Each of these many factors, he said, are clearly contributing to the crisis. And yet the crisis is bigger than any of these drivers - it lies in the way they combined and reinforced each other. The result, he said, based on a concept by Karl Popper, was a cloud problem as opposed to a mechanically addressable clock problem.

When complex systems like this get stuck in patterns, they become resistant to change, Coleman said. And when they change, it is in unpredictable and strange ways. Meanwhile, the polarization pattern is constantly being amplified by the role of attractors - the insidious and addictive effect that creates pleasure, a kind of brain reward for certainty and outrage.

When complex systems like this get stuck in patterns, they become resistant to change. And when they change, it is in unpredictable and strange ways.

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- Peter Coleman, professor of psychology and education

But crisis also harbors opportunities, and not just as popular wisdom.

Indeed, Coleman said, research makes it clear that complex social systems can change when there is a large enough quorum of citizens who are fed up and want change - what he calls the miserable middle majority; when society has gone through significant destabilization; and when people see a way out. The first two conditions, Coleman argued, were largely in place in a post-Trump America freshly shaken by a pandemic and a major racial justice bill. The purpose of this book is to introduce the third variable that is needed for resolution.

The central chapters of Coleman's book take readers on a rather dazzling, but always conversational, journey through multidisciplinary research and practical cases of conflict rooted and overcome both in the United States and internationally, and research, for example to Hindu The Muslim Urban Conflict in India (tip: don't forget to analyze the cities where there was peace) or the trip of one of the members of her central family from the well-known hostile Westboro Baptist Church. He also does it personally, sharing what he has learned to reflect on his position and that of others in institutions such as faculty committees.

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The abundance of research and case histories strengthens six interrelated ways of thinking and acting that Coleman encourages us all to invest in. Each has its chapter, from Think Different - Change Your Theory of Change to Adapt - Seek Evolution for Revolution, with calls to Reset, Bolster and Break, Complicate and Move.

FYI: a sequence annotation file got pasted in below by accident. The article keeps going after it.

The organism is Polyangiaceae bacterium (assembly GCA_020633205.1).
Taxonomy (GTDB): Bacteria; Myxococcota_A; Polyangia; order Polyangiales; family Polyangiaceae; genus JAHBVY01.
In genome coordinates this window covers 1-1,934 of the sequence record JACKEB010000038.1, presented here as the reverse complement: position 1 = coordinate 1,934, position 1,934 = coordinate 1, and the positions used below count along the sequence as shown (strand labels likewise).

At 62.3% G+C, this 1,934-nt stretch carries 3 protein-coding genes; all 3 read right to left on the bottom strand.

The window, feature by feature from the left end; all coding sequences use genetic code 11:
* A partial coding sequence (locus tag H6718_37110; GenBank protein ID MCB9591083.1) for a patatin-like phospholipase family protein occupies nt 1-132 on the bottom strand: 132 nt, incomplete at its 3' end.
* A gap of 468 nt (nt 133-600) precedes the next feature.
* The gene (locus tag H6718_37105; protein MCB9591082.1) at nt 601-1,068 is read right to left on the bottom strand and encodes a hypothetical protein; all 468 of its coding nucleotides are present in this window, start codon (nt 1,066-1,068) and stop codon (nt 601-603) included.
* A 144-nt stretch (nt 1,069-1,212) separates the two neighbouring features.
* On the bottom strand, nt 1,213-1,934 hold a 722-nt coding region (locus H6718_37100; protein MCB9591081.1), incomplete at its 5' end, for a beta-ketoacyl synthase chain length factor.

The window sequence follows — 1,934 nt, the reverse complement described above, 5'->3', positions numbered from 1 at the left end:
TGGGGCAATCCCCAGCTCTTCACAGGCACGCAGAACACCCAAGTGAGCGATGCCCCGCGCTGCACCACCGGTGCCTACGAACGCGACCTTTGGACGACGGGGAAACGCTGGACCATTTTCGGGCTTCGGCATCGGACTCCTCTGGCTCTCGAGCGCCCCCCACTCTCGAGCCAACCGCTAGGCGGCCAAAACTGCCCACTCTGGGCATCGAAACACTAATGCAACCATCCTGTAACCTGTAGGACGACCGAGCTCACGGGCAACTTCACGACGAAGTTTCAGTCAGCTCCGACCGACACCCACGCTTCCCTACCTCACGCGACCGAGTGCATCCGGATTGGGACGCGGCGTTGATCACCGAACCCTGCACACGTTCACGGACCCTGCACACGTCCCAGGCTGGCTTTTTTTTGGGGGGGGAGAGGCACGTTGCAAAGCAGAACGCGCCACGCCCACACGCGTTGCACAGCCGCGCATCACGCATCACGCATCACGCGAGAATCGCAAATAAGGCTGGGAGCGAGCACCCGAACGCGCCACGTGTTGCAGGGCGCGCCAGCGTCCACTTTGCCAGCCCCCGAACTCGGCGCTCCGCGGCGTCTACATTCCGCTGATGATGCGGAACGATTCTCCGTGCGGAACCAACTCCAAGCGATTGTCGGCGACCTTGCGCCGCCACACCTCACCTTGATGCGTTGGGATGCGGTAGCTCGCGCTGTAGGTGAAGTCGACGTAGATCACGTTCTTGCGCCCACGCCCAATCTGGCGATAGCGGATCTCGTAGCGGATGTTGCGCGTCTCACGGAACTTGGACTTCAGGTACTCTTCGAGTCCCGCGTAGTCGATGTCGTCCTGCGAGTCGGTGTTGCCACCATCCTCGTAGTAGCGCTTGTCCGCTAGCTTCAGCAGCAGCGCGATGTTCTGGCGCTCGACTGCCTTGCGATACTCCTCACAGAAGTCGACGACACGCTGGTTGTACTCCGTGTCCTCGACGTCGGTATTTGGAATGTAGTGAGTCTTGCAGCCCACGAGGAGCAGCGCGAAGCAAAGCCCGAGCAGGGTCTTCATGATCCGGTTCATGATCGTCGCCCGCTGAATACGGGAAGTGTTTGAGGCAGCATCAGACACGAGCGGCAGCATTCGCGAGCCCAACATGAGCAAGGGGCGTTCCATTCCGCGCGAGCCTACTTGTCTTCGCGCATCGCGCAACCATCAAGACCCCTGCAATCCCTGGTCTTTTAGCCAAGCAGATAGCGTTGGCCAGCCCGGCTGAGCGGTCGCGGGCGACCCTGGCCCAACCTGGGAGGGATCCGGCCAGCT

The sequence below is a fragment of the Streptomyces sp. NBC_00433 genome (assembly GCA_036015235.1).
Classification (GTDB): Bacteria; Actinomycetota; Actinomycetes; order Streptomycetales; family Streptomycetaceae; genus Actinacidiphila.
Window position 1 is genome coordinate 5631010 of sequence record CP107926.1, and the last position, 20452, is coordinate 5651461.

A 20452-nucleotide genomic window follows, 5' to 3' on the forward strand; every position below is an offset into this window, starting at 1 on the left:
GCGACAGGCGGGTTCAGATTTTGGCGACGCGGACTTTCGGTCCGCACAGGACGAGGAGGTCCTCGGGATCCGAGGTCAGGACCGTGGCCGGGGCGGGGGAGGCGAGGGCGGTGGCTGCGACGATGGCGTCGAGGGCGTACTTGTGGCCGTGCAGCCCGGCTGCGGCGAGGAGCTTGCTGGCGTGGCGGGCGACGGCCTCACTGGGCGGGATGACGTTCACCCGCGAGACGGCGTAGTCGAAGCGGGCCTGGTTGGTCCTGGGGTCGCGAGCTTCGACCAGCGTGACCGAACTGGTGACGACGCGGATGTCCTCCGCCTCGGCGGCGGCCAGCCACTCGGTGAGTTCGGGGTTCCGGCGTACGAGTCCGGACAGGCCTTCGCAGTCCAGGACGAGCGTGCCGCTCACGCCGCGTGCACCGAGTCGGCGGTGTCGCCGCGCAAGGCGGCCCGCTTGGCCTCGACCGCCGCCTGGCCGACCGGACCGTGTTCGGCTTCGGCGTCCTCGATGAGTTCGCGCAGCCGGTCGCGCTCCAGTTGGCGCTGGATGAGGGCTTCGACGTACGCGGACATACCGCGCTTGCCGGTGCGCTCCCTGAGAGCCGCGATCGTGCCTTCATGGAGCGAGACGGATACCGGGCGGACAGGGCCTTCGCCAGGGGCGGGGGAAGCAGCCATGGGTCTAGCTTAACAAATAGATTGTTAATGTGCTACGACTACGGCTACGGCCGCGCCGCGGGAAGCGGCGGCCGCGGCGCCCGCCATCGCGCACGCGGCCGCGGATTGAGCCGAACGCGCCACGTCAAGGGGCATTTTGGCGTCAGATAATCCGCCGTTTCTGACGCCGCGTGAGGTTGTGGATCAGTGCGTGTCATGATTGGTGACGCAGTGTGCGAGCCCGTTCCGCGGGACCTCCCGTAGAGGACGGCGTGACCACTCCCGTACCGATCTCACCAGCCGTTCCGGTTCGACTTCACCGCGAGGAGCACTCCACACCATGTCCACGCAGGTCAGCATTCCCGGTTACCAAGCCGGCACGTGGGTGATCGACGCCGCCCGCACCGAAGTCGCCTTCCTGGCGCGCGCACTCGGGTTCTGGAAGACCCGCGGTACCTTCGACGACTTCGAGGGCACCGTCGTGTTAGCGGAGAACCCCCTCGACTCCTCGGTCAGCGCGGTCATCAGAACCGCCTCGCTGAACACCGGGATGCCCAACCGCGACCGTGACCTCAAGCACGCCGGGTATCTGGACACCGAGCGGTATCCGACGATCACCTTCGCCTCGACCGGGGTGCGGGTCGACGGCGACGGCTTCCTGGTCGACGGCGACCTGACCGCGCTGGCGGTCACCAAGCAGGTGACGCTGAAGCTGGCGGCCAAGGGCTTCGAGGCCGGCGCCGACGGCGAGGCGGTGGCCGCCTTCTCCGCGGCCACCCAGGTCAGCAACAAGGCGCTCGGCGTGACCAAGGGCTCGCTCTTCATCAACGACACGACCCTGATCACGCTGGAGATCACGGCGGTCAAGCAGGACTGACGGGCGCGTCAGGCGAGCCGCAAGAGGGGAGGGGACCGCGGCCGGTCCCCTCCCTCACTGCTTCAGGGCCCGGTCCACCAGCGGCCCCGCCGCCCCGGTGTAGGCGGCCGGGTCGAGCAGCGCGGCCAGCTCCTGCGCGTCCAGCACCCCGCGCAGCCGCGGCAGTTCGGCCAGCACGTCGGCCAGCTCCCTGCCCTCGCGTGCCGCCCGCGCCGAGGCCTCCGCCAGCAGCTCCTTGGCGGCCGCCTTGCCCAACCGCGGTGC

A helpful appendix summarizes the findings of each chapter in bullet points. And the book is related to it website provides further access to the material with its collection of insightful case studies and even suggested exercises for each chapter.

In his book presentation, Coleman emphasized the promise of the present moment, but also the danger.

We're in a very cheap window right now, he said. The soil is fertile to put the guard rails back in, but that doesn't happen automatically. Political shock creates a moment for change, but if not captured, things can get a lot worse.

It's all too easy to caricature or dismiss the potential to bridge the divide, but Coleman pointed out that it only underscores the problem. in the The way out , he hopes to be able to offer tools with which these exercises - which he admits by means of examples, are often pointless or backfired - can deliver.

The fields that are close to his heart, peacebuilding and social justice, are often in tension, Coleman admitted. But in fact, he argued, they have to learn from each other all the time - because they are essentially inseparable if both are to be successful.

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Keywords: Psychology Conflict Resolution Citizenship

Departments: Counseling & Clinical Psychology